On Mon, Dec 8, 2014 at 5:31 PM, PushGirl #2,135 wrote:
"This study–published in Pediatrics Jan 2015–looked at 2 million kids, and found that children delivered by cesarean delivery had significantly increased risk of asthma, systemic connective tissue disorders, juvenile arthritis, inflammatory bowel disease, immune deficiencies, and leukemia.
"I’d call that some evidence."
On Tue, Dec 9, 2014 at 6:52 PM, PushGirl #4,933 wrote:
"Why isn't this in the news...?"
Birth activists were all pretty happy this week reading about the new U.K. National Health Service NICE guidelines recommending birth at home with a midwife, or in a midwife-unit for first-time mothers. (And again when seeing the ripple headlines here and here and here.)
"The UK gets it right," we posted on The Big Push for Midwives Campaign Facebook page. But, positive as this development may be, it is clear it will take far more than British sanity about birth for US policymakers or the US maternity care system to likewise "get it right" or even to "get it."
As one commenter quickly noted, opponents will quickly hog-tie the new UK policy to British midwifery education, or the integration of home and hospital in that country ... the usual rhetorical smoke-and-mirror tricks used to deflect attention from the fact that US home birth midwives, CPMs, are experts in out-of-hospital care, the gold standard, educated specifically to excel as providers of home and other out-of-hospital maternity care. The casual reader, who does not yet know those facts about CPMs, will then fail to realize that the NICE recommendations hold true also for American women who, like their British sisters, are female mammals (smoke and mirrors be damned).
The good news is that The New York Times journalists saw instantly the real basis for the differences in care between the US and the UK. Read it here. Notice, in the 11th paragraph, right after the obligatory recitation of ACOG's standard rote objection to home birth ("we do not believe" home birth is safe), the article points out:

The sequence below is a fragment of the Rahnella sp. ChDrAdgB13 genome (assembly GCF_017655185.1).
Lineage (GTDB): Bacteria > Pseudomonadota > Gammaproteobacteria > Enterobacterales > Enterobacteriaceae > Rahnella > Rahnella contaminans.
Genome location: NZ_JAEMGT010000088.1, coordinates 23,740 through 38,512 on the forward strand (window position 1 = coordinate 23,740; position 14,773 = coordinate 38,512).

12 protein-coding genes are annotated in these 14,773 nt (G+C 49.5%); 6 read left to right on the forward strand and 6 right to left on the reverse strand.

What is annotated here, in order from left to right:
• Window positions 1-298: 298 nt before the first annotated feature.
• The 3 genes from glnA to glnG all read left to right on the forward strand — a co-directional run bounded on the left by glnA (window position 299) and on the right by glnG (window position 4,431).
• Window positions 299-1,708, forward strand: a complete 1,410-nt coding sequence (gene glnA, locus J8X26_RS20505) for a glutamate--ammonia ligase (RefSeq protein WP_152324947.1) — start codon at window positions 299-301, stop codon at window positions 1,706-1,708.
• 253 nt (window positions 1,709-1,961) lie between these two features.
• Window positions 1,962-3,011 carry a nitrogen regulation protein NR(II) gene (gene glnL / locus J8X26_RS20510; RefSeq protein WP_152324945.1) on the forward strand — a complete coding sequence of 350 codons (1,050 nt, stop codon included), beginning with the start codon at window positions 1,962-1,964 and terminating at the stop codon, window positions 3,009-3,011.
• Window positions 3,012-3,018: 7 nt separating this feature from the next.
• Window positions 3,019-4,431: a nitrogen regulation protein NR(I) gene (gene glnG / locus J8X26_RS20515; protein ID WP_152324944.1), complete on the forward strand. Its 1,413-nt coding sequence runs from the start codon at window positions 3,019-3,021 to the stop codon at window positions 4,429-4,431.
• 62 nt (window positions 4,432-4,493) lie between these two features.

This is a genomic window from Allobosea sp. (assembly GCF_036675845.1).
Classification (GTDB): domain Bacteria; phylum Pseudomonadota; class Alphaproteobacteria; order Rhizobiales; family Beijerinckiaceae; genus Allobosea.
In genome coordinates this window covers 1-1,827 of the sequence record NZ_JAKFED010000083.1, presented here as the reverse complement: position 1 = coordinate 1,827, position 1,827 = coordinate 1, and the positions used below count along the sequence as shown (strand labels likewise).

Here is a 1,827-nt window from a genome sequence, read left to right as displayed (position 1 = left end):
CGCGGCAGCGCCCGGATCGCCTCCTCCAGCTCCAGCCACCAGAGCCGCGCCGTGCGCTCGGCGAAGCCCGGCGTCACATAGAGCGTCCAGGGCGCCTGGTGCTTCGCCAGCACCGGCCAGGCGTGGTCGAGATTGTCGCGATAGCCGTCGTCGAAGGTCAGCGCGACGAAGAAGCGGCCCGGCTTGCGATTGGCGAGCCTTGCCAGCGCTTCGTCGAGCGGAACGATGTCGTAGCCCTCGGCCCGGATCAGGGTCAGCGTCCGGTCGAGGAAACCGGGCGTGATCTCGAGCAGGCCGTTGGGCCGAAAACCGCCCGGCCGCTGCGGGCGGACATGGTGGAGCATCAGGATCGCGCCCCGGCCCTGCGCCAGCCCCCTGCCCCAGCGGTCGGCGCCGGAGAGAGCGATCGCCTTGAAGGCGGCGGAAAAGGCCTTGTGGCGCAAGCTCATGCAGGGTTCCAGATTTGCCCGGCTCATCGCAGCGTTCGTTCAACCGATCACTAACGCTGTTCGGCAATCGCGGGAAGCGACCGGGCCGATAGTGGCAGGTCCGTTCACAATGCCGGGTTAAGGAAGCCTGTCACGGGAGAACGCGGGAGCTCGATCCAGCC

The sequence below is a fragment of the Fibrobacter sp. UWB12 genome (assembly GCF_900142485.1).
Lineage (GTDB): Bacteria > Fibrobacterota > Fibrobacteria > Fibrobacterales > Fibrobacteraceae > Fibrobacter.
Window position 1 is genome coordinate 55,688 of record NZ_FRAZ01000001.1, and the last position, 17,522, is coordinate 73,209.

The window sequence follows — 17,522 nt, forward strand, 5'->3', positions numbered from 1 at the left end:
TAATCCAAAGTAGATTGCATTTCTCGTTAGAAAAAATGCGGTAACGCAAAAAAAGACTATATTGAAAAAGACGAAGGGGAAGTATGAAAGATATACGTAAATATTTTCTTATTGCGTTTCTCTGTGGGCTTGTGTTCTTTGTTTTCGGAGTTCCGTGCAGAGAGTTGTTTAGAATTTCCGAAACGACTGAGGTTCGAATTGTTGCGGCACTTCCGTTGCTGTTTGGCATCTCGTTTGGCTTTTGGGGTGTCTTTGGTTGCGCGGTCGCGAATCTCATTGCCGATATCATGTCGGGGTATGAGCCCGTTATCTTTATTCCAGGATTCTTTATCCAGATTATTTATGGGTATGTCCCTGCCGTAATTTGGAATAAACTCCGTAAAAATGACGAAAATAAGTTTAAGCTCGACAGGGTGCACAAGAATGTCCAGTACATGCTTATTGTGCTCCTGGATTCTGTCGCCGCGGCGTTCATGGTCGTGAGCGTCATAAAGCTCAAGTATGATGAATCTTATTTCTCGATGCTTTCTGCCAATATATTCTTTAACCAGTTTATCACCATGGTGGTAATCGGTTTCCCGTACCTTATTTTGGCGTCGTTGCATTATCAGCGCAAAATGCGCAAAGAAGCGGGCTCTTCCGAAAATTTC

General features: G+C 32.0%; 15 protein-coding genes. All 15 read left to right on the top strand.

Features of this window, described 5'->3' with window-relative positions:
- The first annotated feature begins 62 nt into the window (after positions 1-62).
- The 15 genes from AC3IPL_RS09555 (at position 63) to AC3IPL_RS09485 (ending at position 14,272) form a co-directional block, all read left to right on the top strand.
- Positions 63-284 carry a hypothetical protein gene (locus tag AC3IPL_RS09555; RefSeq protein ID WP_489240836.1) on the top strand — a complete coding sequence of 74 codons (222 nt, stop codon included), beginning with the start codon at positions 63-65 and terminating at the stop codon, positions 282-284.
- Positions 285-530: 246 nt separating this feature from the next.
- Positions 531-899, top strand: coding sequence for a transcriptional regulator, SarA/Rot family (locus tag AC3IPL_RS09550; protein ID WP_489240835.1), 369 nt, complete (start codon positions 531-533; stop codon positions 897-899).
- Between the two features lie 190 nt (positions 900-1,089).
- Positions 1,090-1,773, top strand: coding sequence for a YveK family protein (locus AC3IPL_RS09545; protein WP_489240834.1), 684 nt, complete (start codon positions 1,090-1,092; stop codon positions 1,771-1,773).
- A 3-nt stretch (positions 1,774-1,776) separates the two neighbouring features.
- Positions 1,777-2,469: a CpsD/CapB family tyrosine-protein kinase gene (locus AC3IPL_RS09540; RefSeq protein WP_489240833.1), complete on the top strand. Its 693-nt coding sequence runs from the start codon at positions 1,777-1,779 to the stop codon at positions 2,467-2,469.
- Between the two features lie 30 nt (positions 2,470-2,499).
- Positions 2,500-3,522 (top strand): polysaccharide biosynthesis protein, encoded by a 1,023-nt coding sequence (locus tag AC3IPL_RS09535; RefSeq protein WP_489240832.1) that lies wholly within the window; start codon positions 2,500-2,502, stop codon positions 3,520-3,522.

"If such a recommendation were made in the United States, doctors might worry about losing patients to midwives."
There it is, folks, in a nutshell, laid right out in the open.
The New York Times gets it, it understands that ACOG's opposition to home birth isn't really about safety, or education, or models or care, or liking CNMs better. It is all about competition, losing patients to another type of provider, about money. '
The article continues: "That concern is absent in Britain's taxpayer-funded system. There are no financial incentives in the U.K. for doctors to deliver in a particular setting (that is, hospitals) because there is no personal gain."
Shazam. It is thrilling to read that in (news) print! Yes, the percentage of home births in the US is relatively low, but for heaven's sake, it increased by 29% from 1990 to 2009, and it has continued to rise in an upward trajectory. Consumer choice is a powerful thing.
'ACOG and the hospitals can read these reports too, and they understand the implications for their bottom lines. When MacDorman, Mathews, and Declercq write, in their 2014 Data Brief on 2012 place-of-birth data exactly what those implications are: "If this increase continues, it has the potential to affect facility usage, clinician training, as well as resource allocation," the OBs and hospitals know what is being written on the wall – and we do too.
Add to that the intriguing responses regarding future birth sites provided by the representative sample of women who had given birth in a hospital in 2012-2013 and who responded to Childbirth Connection's 2013 Listening to Mothers III: New Mothers Speak Out Surveys and Reports. Asked how open she might be to a future birth at home, an amazing 11% indicated that they would definitely want to give birth at home, while another 18% said they would consider a home birth. Likewise, 25% of survey participants would definitely want to use a freestanding birth center! Another 39% said they would consider a birth center.